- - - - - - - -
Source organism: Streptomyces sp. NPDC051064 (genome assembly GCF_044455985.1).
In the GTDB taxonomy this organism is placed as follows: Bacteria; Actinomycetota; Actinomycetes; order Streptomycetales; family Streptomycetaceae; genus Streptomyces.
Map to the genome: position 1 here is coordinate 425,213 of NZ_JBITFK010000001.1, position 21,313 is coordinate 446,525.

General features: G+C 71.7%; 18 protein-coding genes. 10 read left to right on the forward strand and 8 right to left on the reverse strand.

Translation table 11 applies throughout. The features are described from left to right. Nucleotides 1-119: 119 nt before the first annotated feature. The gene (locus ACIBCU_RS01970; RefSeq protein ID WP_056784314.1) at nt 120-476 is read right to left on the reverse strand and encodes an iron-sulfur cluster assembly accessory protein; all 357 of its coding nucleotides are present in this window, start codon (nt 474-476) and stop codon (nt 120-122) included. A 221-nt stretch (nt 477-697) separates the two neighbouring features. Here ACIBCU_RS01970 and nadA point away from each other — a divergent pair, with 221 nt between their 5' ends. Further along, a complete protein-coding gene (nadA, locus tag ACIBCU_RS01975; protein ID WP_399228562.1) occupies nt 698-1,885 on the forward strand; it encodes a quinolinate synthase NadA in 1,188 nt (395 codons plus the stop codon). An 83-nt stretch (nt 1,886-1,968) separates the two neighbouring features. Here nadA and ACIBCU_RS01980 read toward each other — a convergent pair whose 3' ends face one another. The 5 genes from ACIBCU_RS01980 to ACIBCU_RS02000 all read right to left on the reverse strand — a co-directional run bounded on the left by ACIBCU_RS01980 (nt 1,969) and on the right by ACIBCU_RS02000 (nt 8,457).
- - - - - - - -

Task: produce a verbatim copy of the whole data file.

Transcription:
Source organism: Streptomyces sp. NPDC051064 (genome assembly GCF_044455985.1).
In the GTDB taxonomy this organism is placed as follows: Bacteria; Actinomycetota; Actinomycetes; order Streptomycetales; family Streptomycetaceae; genus Streptomyces.
Map to the genome: position 1 here is coordinate 425,213 of NZ_JBITFK010000001.1, position 21,313 is coordinate 446,525.

General features: G+C 71.7%; 18 protein-coding genes. 10 read left to right on the forward strand and 8 right to left on the reverse strand.

Translation table 11 applies throughout. The features are described from left to right. Nucleotides 1-119: 119 nt before the first annotated feature. The gene (locus ACIBCU_RS01970; RefSeq protein ID WP_056784314.1) at nt 120-476 is read right to left on the reverse strand and encodes an iron-sulfur cluster assembly accessory protein; all 357 of its coding nucleotides are present in this window, start codon (nt 474-476) and stop codon (nt 120-122) included. A 221-nt stretch (nt 477-697) separates the two neighbouring features. Here ACIBCU_RS01970 and nadA point away from each other — a divergent pair, with 221 nt between their 5' ends. Further along, a complete protein-coding gene (nadA, locus tag ACIBCU_RS01975; protein ID WP_399228562.1) occupies nt 698-1,885 on the forward strand; it encodes a quinolinate synthase NadA in 1,188 nt (395 codons plus the stop codon). An 83-nt stretch (nt 1,886-1,968) separates the two neighbouring features. Here nadA and ACIBCU_RS01980 read toward each other — a convergent pair whose 3' ends face one another. The 5 genes from ACIBCU_RS01980 to ACIBCU_RS02000 all read right to left on the reverse strand — a co-directional run bounded on the left by ACIBCU_RS01980 (nt 1,969) and on the right by ACIBCU_RS02000 (nt 8,457).